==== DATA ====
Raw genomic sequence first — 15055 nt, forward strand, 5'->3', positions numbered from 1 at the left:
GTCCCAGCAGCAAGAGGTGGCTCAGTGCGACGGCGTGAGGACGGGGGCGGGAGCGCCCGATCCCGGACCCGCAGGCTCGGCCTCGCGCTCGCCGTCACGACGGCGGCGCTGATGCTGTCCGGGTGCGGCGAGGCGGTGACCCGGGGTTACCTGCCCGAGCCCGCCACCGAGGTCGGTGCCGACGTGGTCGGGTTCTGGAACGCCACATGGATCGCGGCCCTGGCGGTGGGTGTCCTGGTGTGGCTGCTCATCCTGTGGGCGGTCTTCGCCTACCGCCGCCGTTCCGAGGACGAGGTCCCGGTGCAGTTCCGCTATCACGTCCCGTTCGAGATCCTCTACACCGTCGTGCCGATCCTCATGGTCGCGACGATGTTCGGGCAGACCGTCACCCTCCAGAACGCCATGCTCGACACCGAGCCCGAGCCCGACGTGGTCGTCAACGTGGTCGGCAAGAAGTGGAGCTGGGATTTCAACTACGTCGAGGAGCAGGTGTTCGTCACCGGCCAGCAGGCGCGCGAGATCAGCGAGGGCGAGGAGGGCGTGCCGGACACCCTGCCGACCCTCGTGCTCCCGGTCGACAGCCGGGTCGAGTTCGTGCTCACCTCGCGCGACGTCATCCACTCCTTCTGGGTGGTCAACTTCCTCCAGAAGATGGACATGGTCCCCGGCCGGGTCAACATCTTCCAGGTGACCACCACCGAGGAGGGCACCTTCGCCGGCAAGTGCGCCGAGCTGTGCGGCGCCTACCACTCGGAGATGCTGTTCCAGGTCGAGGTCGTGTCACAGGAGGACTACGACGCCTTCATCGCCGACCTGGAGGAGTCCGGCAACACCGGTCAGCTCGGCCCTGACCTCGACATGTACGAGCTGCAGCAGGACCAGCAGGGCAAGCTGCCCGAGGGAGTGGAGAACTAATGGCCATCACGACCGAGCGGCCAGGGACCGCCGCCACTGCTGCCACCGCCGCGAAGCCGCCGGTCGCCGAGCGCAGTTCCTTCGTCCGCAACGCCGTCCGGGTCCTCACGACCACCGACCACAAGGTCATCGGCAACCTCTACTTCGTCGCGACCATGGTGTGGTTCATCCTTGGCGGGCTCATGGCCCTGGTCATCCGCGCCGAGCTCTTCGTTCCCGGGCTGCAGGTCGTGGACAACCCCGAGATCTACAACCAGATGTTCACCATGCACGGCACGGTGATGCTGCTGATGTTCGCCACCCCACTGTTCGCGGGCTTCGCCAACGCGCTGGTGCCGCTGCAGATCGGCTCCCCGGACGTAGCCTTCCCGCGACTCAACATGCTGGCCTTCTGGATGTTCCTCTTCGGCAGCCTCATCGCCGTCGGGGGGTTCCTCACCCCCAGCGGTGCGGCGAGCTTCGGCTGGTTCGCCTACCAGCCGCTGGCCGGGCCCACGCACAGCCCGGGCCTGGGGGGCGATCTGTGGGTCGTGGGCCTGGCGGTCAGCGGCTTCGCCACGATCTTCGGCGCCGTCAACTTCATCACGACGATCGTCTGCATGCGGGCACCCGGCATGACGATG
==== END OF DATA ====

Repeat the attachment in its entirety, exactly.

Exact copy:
Raw genomic sequence first — 15055 nt, forward strand, 5'->3', positions numbered from 1 at the left:
GTCCCAGCAGCAAGAGGTGGCTCAGTGCGACGGCGTGAGGACGGGGGCGGGAGCGCCCGATCCCGGACCCGCAGGCTCGGCCTCGCGCTCGCCGTCACGACGGCGGCGCTGATGCTGTCCGGGTGCGGCGAGGCGGTGACCCGGGGTTACCTGCCCGAGCCCGCCACCGAGGTCGGTGCCGACGTGGTCGGGTTCTGGAACGCCACATGGATCGCGGCCCTGGCGGTGGGTGTCCTGGTGTGGCTGCTCATCCTGTGGGCGGTCTTCGCCTACCGCCGCCGTTCCGAGGACGAGGTCCCGGTGCAGTTCCGCTATCACGTCCCGTTCGAGATCCTCTACACCGTCGTGCCGATCCTCATGGTCGCGACGATGTTCGGGCAGACCGTCACCCTCCAGAACGCCATGCTCGACACCGAGCCCGAGCCCGACGTGGTCGTCAACGTGGTCGGCAAGAAGTGGAGCTGGGATTTCAACTACGTCGAGGAGCAGGTGTTCGTCACCGGCCAGCAGGCGCGCGAGATCAGCGAGGGCGAGGAGGGCGTGCCGGACACCCTGCCGACCCTCGTGCTCCCGGTCGACAGCCGGGTCGAGTTCGTGCTCACCTCGCGCGACGTCATCCACTCCTTCTGGGTGGTCAACTTCCTCCAGAAGATGGACATGGTCCCCGGCCGGGTCAACATCTTCCAGGTGACCACCACCGAGGAGGGCACCTTCGCCGGCAAGTGCGCCGAGCTGTGCGGCGCCTACCACTCGGAGATGCTGTTCCAGGTCGAGGTCGTGTCACAGGAGGACTACGACGCCTTCATCGCCGACCTGGAGGAGTCCGGCAACACCGGTCAGCTCGGCCCTGACCTCGACATGTACGAGCTGCAGCAGGACCAGCAGGGCAAGCTGCCCGAGGGAGTGGAGAACTAATGGCCATCACGACCGAGCGGCCAGGGACCGCCGCCACTGCTGCCACCGCCGCGAAGCCGCCGGTCGCCGAGCGCAGTTCCTTCGTCCGCAACGCCGTCCGGGTCCTCACGACCACCGACCACAAGGTCATCGGCAACCTCTACTTCGTCGCGACCATGGTGTGGTTCATCCTTGGCGGGCTCATGGCCCTGGTCATCCGCGCCGAGCTCTTCGTTCCCGGGCTGCAGGTCGTGGACAACCCCGAGATCTACAACCAGATGTTCACCATGCACGGCACGGTGATGCTGCTGATGTTCGCCACCCCACTGTTCGCGGGCTTCGCCAACGCGCTGGTGCCGCTGCAGATCGGCTCCCCGGACGTAGCCTTCCCGCGACTCAACATGCTGGCCTTCTGGATGTTCCTCTTCGGCAGCCTCATCGCCGTCGGGGGGTTCCTCACCCCCAGCGGTGCGGCGAGCTTCGGCTGGTTCGCCTACCAGCCGCTGGCCGGGCCCACGCACAGCCCGGGCCTGGGGGGCGATCTGTGGGTCGTGGGCCTGGCGGTCAGCGGCTTCGCCACGATCTTCGGCGCCGTCAACTTCATCACGACGATCGTCTGCATGCGGGCACCCGGCATGACGATG